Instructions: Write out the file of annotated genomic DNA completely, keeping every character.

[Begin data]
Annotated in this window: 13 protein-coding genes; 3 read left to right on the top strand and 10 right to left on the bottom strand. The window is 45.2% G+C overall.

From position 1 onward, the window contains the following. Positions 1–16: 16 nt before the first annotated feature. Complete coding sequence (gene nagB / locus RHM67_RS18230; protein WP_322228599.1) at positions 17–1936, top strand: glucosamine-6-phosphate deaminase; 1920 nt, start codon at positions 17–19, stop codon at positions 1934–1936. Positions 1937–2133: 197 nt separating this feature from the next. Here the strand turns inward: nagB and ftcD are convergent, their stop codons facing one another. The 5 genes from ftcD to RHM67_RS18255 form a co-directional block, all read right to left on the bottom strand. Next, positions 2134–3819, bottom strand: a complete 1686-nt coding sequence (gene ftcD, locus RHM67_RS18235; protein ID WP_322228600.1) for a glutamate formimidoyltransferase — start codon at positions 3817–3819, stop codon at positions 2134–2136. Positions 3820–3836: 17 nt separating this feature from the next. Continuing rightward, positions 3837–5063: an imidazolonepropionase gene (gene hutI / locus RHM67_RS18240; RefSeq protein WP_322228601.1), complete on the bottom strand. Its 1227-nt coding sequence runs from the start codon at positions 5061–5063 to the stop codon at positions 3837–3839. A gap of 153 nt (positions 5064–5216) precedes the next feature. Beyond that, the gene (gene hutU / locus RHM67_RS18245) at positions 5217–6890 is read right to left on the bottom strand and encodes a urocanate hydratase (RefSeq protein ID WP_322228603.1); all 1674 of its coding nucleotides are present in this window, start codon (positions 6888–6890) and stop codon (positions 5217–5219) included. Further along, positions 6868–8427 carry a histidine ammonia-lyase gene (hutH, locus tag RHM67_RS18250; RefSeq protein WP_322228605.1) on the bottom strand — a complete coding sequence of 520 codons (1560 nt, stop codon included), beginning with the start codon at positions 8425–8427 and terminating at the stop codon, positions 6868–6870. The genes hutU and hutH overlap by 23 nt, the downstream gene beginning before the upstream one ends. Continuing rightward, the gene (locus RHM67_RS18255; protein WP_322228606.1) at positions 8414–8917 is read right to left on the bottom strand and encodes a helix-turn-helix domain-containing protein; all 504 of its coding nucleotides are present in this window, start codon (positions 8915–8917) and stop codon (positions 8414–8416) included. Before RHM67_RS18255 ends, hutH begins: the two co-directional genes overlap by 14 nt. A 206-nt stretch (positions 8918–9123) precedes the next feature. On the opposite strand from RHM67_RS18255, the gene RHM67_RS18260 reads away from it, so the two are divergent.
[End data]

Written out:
Annotated in this window: 13 protein-coding genes; 3 read left to right on the top strand and 10 right to left on the bottom strand. The window is 45.2% G+C overall.

From position 1 onward, the window contains the following. Positions 1–16: 16 nt before the first annotated feature. Complete coding sequence (gene nagB / locus RHM67_RS18230; protein WP_322228599.1) at positions 17–1936, top strand: glucosamine-6-phosphate deaminase; 1920 nt, start codon at positions 17–19, stop codon at positions 1934–1936. Positions 1937–2133: 197 nt separating this feature from the next. Here the strand turns inward: nagB and ftcD are convergent, their stop codons facing one another. The 5 genes from ftcD to RHM67_RS18255 form a co-directional block, all read right to left on the bottom strand. Next, positions 2134–3819, bottom strand: a complete 1686-nt coding sequence (gene ftcD, locus RHM67_RS18235; protein ID WP_322228600.1) for a glutamate formimidoyltransferase — start codon at positions 3817–3819, stop codon at positions 2134–2136. Positions 3820–3836: 17 nt separating this feature from the next. Continuing rightward, positions 3837–5063: an imidazolonepropionase gene (gene hutI / locus RHM67_RS18240; RefSeq protein WP_322228601.1), complete on the bottom strand. Its 1227-nt coding sequence runs from the start codon at positions 5061–5063 to the stop codon at positions 3837–3839. A gap of 153 nt (positions 5064–5216) precedes the next feature. Beyond that, the gene (gene hutU / locus RHM67_RS18245) at positions 5217–6890 is read right to left on the bottom strand and encodes a urocanate hydratase (RefSeq protein ID WP_322228603.1); all 1674 of its coding nucleotides are present in this window, start codon (positions 6888–6890) and stop codon (positions 5217–5219) included. Further along, positions 6868–8427 carry a histidine ammonia-lyase gene (hutH, locus tag RHM67_RS18250; RefSeq protein WP_322228605.1) on the bottom strand — a complete coding sequence of 520 codons (1560 nt, stop codon included), beginning with the start codon at positions 8425–8427 and terminating at the stop codon, positions 6868–6870. The genes hutU and hutH overlap by 23 nt, the downstream gene beginning before the upstream one ends. Continuing rightward, the gene (locus RHM67_RS18255; protein WP_322228606.1) at positions 8414–8917 is read right to left on the bottom strand and encodes a helix-turn-helix domain-containing protein; all 504 of its coding nucleotides are present in this window, start codon (positions 8915–8917) and stop codon (positions 8414–8416) included. Before RHM67_RS18255 ends, hutH begins: the two co-directional genes overlap by 14 nt. A 206-nt stretch (positions 8918–9123) precedes the next feature. On the opposite strand from RHM67_RS18255, the gene RHM67_RS18260 reads away from it, so the two are divergent.